A: Unfortunately, many commonly assume that evolutionary theory operates on the premise of the absence of a Creator. This is not true. No data generated by chemistry, biology, earth sciences such as geology and paleontology, or other related academic disciplines either validate or invalidate the conclusion that a divine Creator exists. Theological questions are outside the realm of science. True, some evolutionary scientists are atheists, but many others adhere to their religious faiths and maintain a strong belief in God.
The mistaken conflation of evolution and atheism is a result of a popular belief during the latter 19th century (after Darwin presented the case for natural selection as the mechanism for evolutionary change) that science and religion were at odds with each other, irreconcilable enemies destined to fight for the souls of men. The truth is that scientists, evolutionary biologists included, have neither the means nor (generally speaking) a motive to discount, invalidate, or repudiate religious faith. Consider the following statement from the concluding paragraph of an entry in a popular book about dinosaurs and other prehistoric creatures:
So, nowadays, although they argue about the details of what controls the rates or pattern of evolution, almost all biologists accept that extinction and evolution have taken place, and that Darwinian natural selection is the major mechanism underlying them. There is nothing in this that necessarily contradicts a belief in God or even in Divine intervention, for the record in the rocks could be interpreted as a testament to the way in which God chose to create the natural world.4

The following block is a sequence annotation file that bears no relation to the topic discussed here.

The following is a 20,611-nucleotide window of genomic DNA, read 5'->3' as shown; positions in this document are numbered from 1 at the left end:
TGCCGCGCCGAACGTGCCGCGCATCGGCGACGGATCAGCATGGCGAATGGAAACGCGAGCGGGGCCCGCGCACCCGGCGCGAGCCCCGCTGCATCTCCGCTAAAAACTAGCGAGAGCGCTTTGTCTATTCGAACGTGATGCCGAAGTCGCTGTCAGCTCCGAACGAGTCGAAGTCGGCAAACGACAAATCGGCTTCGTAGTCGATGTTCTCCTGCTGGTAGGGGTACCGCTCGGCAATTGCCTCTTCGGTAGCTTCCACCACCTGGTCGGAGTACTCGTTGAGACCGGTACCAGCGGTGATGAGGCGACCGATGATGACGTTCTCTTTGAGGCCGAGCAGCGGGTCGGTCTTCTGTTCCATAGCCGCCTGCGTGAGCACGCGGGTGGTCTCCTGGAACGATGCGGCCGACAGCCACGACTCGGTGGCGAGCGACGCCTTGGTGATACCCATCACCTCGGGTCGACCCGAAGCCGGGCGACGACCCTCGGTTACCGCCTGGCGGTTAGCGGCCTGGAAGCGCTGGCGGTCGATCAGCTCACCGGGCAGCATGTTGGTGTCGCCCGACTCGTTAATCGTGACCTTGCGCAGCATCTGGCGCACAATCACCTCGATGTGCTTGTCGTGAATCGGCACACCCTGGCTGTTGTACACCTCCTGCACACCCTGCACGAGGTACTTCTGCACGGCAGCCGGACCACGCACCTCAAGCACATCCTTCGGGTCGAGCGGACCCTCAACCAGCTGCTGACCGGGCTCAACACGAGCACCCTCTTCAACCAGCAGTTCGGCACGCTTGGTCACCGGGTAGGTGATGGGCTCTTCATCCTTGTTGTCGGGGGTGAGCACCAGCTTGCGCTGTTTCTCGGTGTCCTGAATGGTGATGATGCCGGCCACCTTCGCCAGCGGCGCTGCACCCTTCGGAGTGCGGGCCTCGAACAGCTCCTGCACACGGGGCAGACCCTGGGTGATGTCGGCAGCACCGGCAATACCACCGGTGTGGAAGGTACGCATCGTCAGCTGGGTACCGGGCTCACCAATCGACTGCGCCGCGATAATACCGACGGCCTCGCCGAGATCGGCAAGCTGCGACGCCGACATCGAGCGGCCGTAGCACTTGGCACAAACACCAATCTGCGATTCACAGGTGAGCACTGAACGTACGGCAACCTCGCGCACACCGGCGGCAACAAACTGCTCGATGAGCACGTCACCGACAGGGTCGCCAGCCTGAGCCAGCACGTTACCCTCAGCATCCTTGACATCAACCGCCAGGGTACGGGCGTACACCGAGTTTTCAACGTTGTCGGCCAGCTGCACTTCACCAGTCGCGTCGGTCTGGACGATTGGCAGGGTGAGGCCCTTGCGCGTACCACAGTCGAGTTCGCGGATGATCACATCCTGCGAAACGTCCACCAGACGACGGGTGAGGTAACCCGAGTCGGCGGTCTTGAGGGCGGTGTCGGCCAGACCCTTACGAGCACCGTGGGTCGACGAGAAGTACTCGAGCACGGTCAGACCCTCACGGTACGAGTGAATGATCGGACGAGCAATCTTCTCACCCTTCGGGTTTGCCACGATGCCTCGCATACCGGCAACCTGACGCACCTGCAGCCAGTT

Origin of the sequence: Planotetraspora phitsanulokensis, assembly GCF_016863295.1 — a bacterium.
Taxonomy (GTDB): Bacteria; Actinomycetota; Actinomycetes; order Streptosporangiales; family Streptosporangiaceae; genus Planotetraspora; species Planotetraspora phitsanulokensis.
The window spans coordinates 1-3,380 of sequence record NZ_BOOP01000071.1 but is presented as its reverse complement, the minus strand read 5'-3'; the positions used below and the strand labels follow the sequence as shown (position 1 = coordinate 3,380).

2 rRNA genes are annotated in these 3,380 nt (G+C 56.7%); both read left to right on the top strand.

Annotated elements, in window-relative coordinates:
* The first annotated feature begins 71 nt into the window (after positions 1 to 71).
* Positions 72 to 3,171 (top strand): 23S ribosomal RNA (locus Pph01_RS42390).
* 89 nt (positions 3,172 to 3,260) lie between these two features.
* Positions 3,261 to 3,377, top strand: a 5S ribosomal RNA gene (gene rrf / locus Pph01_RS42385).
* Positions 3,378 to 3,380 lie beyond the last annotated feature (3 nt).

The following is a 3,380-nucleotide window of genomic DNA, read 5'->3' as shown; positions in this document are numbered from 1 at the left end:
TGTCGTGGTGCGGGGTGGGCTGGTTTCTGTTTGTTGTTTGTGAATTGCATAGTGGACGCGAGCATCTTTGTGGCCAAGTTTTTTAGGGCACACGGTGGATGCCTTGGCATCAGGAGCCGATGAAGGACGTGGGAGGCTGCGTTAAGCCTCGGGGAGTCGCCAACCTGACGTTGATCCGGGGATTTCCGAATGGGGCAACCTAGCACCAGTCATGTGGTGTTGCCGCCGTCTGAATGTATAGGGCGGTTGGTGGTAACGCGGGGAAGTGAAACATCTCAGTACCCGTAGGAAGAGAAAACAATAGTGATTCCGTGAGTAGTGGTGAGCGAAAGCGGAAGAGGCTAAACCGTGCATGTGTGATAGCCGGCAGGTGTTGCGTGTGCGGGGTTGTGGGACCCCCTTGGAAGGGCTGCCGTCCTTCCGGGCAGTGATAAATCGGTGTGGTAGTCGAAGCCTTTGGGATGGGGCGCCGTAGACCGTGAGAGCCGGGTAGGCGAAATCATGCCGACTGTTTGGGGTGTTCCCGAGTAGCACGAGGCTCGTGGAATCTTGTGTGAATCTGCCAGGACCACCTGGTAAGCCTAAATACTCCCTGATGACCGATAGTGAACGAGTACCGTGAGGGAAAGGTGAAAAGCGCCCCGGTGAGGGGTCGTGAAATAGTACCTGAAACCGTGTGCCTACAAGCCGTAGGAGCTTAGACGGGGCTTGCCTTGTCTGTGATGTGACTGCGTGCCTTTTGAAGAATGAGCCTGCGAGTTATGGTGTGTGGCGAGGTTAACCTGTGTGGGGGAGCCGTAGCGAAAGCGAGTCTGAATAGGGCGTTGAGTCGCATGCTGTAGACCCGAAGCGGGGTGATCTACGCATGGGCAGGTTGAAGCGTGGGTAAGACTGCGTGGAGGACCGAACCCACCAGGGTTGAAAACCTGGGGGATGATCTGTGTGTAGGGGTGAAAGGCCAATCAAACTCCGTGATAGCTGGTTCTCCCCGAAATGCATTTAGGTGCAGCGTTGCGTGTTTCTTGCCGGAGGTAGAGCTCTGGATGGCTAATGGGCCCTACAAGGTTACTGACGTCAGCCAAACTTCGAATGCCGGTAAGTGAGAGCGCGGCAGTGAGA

Q: If evolution is valid, does that mean that life originated “by chance”?
A: Let’s rephrase the question. “Could life have originated without the hand of God?” I believe the answer is no. “Could God have employed a mechanism for creation that depended on the random behavior of molecules and other probabilistic biochemical and biological events, confident that the outcome would be as he envisioned?” I believe the answer is yes. God would not have needed to intervene at each stage of the creation process in order to insure the eventual appearance of living organisms on the earth.
People whose view of creation is based on a totally literal interpretation of all the scriptural accounts have difficulty understanding how evolution could allow Deity a role. In contrast to the idea that God effected creation instantaneously, the scientific scenario of gradual change over billions of years, irregular patterns of appearances and extinction, and hereditary connections between apparently diverse organisms can seem directionless and precarious, as if the earth and its inhabitants are a chance occurrence.
But this problem is at least partly semantic. For example, when a chemist describes the random behavior of molecules, his nonchemist listener may develop the sense of a haphazard, purposeless event and, by extension, perhaps, of a world in which Deity is excluded. On the contrary, in large samples, random processes are predictable with very high precision, which means that their outcome could be understood, foreseen, and even utilized by Deity. In discussing evolutionary concepts, “chance,” like several other important terms, needs to be carefully defined